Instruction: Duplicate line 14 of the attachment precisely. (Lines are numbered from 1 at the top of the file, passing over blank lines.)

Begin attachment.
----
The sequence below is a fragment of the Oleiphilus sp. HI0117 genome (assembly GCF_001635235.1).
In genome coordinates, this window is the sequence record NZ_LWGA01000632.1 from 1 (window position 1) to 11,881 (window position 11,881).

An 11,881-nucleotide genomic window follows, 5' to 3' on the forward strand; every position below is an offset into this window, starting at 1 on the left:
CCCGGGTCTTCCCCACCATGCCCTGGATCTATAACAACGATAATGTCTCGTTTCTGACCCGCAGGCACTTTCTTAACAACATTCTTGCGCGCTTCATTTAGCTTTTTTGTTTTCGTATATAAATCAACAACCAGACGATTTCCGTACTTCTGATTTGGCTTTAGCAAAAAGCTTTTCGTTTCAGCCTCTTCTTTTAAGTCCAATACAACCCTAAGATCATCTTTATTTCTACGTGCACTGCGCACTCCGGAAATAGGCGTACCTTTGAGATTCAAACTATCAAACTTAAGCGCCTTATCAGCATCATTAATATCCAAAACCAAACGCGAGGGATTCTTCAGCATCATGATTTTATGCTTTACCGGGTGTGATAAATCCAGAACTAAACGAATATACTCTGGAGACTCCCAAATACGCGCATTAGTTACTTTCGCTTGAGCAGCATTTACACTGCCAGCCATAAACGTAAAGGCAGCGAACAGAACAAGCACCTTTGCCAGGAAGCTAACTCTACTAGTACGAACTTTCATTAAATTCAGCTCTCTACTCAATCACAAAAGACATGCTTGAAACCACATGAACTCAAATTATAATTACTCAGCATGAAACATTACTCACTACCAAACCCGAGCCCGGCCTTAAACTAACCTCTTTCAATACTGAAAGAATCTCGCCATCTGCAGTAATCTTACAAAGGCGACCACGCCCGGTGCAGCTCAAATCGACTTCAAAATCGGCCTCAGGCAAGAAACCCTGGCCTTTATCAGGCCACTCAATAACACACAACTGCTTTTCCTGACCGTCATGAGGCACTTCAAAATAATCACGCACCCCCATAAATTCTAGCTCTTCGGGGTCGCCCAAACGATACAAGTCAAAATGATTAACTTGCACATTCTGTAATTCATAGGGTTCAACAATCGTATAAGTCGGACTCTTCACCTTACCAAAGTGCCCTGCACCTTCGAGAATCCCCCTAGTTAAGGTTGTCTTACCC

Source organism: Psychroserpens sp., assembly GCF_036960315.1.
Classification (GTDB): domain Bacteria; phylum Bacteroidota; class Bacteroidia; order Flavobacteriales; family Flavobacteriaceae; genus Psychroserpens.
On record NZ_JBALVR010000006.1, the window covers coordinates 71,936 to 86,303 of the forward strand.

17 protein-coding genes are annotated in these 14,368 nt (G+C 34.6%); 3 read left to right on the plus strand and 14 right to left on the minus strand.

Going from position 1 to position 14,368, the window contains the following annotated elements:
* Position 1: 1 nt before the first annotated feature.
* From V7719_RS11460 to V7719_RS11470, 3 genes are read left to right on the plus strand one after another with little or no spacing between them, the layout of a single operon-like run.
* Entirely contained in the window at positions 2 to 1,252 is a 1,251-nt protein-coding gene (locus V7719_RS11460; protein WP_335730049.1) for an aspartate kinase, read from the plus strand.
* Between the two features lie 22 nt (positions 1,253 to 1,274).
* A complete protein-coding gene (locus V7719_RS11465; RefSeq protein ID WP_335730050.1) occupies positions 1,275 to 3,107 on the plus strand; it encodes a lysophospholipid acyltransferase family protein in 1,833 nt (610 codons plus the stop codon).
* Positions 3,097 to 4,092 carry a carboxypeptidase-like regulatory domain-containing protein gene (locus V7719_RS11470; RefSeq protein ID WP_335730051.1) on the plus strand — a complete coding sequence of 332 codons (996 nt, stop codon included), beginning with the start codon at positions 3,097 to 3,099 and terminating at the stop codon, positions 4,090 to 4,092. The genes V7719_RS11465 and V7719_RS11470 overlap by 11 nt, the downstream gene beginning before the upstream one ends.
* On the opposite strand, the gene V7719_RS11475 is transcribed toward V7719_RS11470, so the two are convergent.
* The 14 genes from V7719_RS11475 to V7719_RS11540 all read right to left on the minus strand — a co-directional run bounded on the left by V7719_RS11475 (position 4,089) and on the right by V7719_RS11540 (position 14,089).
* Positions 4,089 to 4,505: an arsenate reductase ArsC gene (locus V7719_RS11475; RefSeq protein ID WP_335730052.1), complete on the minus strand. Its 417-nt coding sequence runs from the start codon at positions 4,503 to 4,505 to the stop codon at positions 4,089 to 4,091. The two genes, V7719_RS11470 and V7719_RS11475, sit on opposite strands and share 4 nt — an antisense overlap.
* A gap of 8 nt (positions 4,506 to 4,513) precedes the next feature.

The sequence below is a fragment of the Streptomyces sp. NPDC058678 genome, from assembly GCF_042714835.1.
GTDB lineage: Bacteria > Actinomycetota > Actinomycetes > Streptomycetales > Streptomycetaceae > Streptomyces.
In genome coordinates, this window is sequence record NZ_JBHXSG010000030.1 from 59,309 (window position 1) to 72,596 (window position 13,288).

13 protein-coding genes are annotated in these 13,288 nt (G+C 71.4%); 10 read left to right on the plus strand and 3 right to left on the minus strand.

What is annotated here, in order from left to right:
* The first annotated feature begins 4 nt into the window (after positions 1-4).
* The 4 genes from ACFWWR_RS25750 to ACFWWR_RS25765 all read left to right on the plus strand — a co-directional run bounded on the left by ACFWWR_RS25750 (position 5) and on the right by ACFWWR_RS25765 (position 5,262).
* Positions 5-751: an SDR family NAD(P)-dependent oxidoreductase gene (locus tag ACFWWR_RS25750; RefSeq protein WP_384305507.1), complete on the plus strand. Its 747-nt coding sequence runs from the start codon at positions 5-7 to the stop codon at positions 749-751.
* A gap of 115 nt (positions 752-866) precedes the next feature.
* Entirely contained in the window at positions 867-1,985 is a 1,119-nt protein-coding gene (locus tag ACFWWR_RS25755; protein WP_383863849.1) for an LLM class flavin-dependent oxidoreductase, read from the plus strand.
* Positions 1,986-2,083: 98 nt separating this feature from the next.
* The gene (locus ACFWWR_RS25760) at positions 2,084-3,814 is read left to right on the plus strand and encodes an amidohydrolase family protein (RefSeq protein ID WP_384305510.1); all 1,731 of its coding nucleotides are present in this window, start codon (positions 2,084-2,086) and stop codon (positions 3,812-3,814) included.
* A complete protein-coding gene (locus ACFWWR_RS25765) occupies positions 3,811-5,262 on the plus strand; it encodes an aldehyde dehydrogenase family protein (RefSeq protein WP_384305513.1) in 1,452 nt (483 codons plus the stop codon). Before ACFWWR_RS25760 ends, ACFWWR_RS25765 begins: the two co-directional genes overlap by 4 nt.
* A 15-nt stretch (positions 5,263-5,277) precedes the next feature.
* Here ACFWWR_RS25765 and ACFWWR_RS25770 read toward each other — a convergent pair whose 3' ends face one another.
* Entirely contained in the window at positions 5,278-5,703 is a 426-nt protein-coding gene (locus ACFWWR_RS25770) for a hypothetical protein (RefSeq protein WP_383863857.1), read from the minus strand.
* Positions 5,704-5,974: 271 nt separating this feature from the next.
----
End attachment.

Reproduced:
* A complete protein-coding gene (locus V7719_RS11465; RefSeq protein ID WP_335730050.1) occupies positions 1,275 to 3,107 on the plus strand; it encodes a lysophospholipid acyltransferase family protein in 1,833 nt (610 codons plus the stop codon).